Did anything happen during filming that changed your ideas of what this could be?
Jeannette Feliciano: I think this answer is a bit more personal for me. I realized that making his film was an opportunity for people to see the authentic me. I am often considered a leader and that doesn’t always give room for me to be vulnerable or emotional. And I have moments when I feel lost. And I want to show people that it’s okay to feel lost. So I didn’t hold back while we were making the film. I wanted it to be genuine.
Unexpectedly, the film gave me the opportunity to get closer to my mom. When I saw the film for the first time I was struck by how much my mom loves me. And it was really important to see her love, it’s something I’ve fought for in my life. If you watch the film, you’ll see we have a real fight on camera. I almost never fight with my mom and to have a camera around… wow. But would you believe, it actually brought us closer? I feel like I was able to understand her better and seeing her love softened my heart to her.
I was fascinated to learn that it was largely a Puerto Rican crew within the fitness community to make Jeannette feel more comfortable – what that was like to pull together and the effect that may have had in practice?
Maris Curran: This film is about the aftermath of trauma and I knew that it was essential to have a small crew to create a safe space to do the emotional work of the film. Jeannette and I spoke early on about what that would mean and honestly, it wasn’t hard to manifest. It took reaching out to a few filmmaker friends who had shot in Orlando, really listening to what would work for Jeannette, interviewing crew members in advance and checking in throughout the process. Our crew was fantastic — professional and respectful —and they brought some needed levity for the tougher days.
Jeannette Feliciano: I loved the people who worked on the film. It made me feel comfortable that there were people I could relate to working and because of that, I became friends with folks. It started with the film, developed and got deeper. I stay in touch with most of the people who worked on the film.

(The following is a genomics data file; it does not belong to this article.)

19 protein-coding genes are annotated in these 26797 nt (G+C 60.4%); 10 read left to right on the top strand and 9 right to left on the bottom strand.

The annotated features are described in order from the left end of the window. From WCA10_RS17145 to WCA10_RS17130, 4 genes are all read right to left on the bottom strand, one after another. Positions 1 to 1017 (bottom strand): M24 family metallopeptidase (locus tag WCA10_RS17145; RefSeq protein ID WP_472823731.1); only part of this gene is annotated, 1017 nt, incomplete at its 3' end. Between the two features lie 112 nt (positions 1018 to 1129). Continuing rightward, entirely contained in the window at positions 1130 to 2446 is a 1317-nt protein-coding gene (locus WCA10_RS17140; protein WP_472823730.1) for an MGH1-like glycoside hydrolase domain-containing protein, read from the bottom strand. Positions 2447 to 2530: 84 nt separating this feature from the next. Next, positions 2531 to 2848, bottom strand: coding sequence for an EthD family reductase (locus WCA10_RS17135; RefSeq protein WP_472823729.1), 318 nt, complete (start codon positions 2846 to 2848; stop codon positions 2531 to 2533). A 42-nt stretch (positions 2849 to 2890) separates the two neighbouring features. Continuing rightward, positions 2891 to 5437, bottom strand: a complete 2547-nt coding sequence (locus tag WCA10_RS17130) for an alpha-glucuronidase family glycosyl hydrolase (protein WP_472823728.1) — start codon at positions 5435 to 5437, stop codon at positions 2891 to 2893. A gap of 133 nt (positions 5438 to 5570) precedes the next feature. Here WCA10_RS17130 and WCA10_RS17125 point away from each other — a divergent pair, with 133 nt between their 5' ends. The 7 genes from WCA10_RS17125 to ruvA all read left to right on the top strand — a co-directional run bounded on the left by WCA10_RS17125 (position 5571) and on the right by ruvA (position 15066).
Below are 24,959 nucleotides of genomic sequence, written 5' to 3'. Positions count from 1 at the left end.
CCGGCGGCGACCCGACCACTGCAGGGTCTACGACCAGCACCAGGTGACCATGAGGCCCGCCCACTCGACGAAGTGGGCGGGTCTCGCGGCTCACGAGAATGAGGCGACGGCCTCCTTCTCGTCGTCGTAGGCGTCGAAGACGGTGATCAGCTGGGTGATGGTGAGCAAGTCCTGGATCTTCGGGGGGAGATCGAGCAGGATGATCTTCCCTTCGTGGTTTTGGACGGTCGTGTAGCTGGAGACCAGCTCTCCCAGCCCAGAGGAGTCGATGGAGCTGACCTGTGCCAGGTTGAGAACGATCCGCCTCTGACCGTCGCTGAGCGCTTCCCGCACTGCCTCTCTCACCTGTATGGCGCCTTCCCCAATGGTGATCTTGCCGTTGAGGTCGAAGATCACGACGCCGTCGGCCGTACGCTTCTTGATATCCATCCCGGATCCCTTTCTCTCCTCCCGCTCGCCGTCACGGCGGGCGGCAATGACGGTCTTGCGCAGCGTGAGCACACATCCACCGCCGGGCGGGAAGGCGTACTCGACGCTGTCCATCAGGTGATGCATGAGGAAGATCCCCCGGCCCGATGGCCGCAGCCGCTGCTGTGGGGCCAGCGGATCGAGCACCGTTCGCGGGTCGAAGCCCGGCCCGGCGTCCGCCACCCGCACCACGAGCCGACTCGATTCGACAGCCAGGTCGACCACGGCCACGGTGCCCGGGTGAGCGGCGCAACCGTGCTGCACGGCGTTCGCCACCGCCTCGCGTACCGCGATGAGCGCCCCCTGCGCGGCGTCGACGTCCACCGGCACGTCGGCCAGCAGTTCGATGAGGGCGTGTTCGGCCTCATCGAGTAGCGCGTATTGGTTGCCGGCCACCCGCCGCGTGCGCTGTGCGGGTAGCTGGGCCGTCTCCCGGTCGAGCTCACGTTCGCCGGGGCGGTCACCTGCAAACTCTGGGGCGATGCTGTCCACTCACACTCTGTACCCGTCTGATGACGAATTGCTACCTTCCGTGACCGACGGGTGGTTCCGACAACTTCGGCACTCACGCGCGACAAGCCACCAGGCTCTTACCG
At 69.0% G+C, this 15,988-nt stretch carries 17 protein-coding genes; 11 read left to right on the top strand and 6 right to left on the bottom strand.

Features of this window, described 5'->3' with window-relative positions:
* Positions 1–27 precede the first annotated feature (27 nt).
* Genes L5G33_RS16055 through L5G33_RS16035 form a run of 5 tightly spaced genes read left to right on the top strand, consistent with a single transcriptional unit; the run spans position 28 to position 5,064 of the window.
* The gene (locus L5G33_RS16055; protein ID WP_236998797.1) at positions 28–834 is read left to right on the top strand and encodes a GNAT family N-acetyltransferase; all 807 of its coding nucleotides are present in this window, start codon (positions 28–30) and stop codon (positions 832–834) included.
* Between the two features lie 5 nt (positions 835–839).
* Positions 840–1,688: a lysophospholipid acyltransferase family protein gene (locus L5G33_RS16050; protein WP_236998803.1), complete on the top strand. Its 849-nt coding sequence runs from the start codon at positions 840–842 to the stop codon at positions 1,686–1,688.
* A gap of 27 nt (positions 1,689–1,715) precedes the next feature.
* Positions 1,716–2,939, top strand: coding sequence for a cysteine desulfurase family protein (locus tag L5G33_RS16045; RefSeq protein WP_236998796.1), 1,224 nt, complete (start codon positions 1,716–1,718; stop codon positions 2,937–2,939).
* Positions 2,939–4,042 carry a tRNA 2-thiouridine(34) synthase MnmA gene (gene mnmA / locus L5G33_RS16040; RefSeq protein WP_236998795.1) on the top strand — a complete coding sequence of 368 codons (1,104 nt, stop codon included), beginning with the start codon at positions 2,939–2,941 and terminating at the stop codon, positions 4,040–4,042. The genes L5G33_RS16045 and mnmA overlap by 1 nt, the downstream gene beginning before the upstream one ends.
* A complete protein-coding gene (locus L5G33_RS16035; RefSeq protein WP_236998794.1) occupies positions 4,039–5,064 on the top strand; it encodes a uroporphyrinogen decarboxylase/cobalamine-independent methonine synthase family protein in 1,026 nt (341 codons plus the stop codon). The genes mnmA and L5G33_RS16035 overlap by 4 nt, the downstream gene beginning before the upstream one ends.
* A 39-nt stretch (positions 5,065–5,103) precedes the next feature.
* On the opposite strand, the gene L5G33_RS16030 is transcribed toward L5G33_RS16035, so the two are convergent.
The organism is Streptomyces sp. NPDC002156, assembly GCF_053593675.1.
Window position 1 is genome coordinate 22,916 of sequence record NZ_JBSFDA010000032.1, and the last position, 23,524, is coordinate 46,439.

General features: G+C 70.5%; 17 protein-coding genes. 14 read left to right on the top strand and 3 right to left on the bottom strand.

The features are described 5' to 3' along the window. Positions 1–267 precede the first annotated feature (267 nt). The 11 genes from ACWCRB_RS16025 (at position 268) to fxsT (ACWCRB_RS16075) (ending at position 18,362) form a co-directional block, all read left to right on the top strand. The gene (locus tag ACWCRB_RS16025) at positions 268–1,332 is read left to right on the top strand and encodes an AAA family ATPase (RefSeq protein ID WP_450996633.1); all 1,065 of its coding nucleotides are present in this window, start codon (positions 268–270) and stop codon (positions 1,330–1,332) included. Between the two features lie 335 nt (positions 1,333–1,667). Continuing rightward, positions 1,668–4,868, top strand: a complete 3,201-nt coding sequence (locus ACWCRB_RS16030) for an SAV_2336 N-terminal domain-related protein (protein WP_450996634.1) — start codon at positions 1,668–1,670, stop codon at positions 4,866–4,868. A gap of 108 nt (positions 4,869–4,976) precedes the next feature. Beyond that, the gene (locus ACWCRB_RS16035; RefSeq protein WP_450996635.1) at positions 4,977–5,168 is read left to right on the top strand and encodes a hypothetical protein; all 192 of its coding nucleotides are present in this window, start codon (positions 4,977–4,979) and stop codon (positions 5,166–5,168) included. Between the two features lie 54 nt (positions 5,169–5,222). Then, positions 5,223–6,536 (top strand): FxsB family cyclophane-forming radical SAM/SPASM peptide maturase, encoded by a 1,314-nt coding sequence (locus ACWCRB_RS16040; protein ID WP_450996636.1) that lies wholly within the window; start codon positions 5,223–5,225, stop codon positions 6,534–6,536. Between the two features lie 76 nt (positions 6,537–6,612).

I really loved the idea of strength being juxtaposed mentally and physically. How did that inform the structure of the film?
Maris Curran: This idea informed even the look of the film. I worked on this film with my longtime collaborator, the director of photography Jerry Henry. I wanted the look of the film to feel like Jeannette and her world. Jeannette is bold, she’s strong, she can be brash, but she’s also vulnerable and tender. We worked to have the look of the film reflect that. And the rhythm of the film played a part — I worked with accomplished editors Katrina Taylor and Eduardo Serrano, who gave so much to the film and the sound design was key here too. I worked with another longtime collaborator, Eli Cohn to create sounds to destabilize the realism of the film to suggest what was happening underneath the surface. Then this was amplified in the score by composers Leo Heiblum and Jacobo Lieberman. We used some interesting non-instrumental organic sounds in the score to this end.